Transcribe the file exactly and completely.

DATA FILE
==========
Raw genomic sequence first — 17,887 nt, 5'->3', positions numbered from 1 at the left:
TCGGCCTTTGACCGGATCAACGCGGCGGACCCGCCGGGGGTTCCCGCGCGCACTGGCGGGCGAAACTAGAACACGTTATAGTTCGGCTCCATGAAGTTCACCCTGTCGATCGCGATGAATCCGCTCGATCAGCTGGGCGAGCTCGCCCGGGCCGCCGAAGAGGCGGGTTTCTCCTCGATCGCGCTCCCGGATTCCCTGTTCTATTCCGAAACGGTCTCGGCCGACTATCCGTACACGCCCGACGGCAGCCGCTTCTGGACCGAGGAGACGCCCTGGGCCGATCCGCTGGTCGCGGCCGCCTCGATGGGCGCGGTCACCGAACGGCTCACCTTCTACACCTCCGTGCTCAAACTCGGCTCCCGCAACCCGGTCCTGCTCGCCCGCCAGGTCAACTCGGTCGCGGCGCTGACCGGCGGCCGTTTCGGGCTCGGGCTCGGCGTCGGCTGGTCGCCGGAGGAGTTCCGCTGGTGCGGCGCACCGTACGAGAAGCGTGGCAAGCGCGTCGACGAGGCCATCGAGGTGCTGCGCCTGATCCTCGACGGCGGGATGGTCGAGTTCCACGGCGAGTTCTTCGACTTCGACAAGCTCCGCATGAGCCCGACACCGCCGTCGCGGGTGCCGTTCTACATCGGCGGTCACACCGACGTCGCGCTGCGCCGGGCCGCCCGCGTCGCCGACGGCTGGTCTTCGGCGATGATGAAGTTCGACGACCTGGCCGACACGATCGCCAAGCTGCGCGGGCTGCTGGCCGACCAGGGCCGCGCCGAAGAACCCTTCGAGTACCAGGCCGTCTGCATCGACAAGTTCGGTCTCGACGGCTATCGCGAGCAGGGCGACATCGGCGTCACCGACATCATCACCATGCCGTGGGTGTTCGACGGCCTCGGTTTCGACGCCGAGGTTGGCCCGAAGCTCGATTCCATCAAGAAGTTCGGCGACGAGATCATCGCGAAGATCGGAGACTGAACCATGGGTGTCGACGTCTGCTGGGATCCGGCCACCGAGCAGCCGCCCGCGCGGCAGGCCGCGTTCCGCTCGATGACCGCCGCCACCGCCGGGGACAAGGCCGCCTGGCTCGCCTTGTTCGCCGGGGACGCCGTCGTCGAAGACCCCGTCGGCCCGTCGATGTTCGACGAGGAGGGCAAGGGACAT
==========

Raw genomic sequence first — 17,887 nt, 5'->3', positions numbered from 1 at the left:
TCGGCCTTTGACCGGATCAACGCGGCGGACCCGCCGGGGGTTCCCGCGCGCACTGGCGGGCGAAACTAGAACACGTTATAGTTCGGCTCCATGAAGTTCACCCTGTCGATCGCGATGAATCCGCTCGATCAGCTGGGCGAGCTCGCCCGGGCCGCCGAAGAGGCGGGTTTCTCCTCGATCGCGCTCCCGGATTCCCTGTTCTATTCCGAAACGGTCTCGGCCGACTATCCGTACACGCCCGACGGCAGCCGCTTCTGGACCGAGGAGACGCCCTGGGCCGATCCGCTGGTCGCGGCCGCCTCGATGGGCGCGGTCACCGAACGGCTCACCTTCTACACCTCCGTGCTCAAACTCGGCTCCCGCAACCCGGTCCTGCTCGCCCGCCAGGTCAACTCGGTCGCGGCGCTGACCGGCGGCCGTTTCGGGCTCGGGCTCGGCGTCGGCTGGTCGCCGGAGGAGTTCCGCTGGTGCGGCGCACCGTACGAGAAGCGTGGCAAGCGCGTCGACGAGGCCATCGAGGTGCTGCGCCTGATCCTCGACGGCGGGATGGTCGAGTTCCACGGCGAGTTCTTCGACTTCGACAAGCTCCGCATGAGCCCGACACCGCCGTCGCGGGTGCCGTTCTACATCGGCGGTCACACCGACGTCGCGCTGCGCCGGGCCGCCCGCGTCGCCGACGGCTGGTCTTCGGCGATGATGAAGTTCGACGACCTGGCCGACACGATCGCCAAGCTGCGCGGGCTGCTGGCCGACCAGGGCCGCGCCGAAGAACCCTTCGAGTACCAGGCCGTCTGCATCGACAAGTTCGGTCTCGACGGCTATCGCGAGCAGGGCGACATCGGCGTCACCGACATCATCACCATGCCGTGGGTGTTCGACGGCCTCGGTTTCGACGCCGAGGTTGGCCCGAAGCTCGATTCCATCAAGAAGTTCGGCGACGAGATCATCGCGAAGATCGGAGACTGAACCATGGGTGTCGACGTCTGCTGGGATCCGGCCACCGAGCAGCCGCCCGCGCGGCAGGCCGCGTTCCGCTCGATGACCGCCGCCACCGCCGGGGACAAGGCCGCCTGGCTCGCCTTGTTCGCCGGGGACGCCGTCGTCGAAGACCCCGTCGGCCCGTCGATGTTCGACGAGGAGGGCAAGGGACAT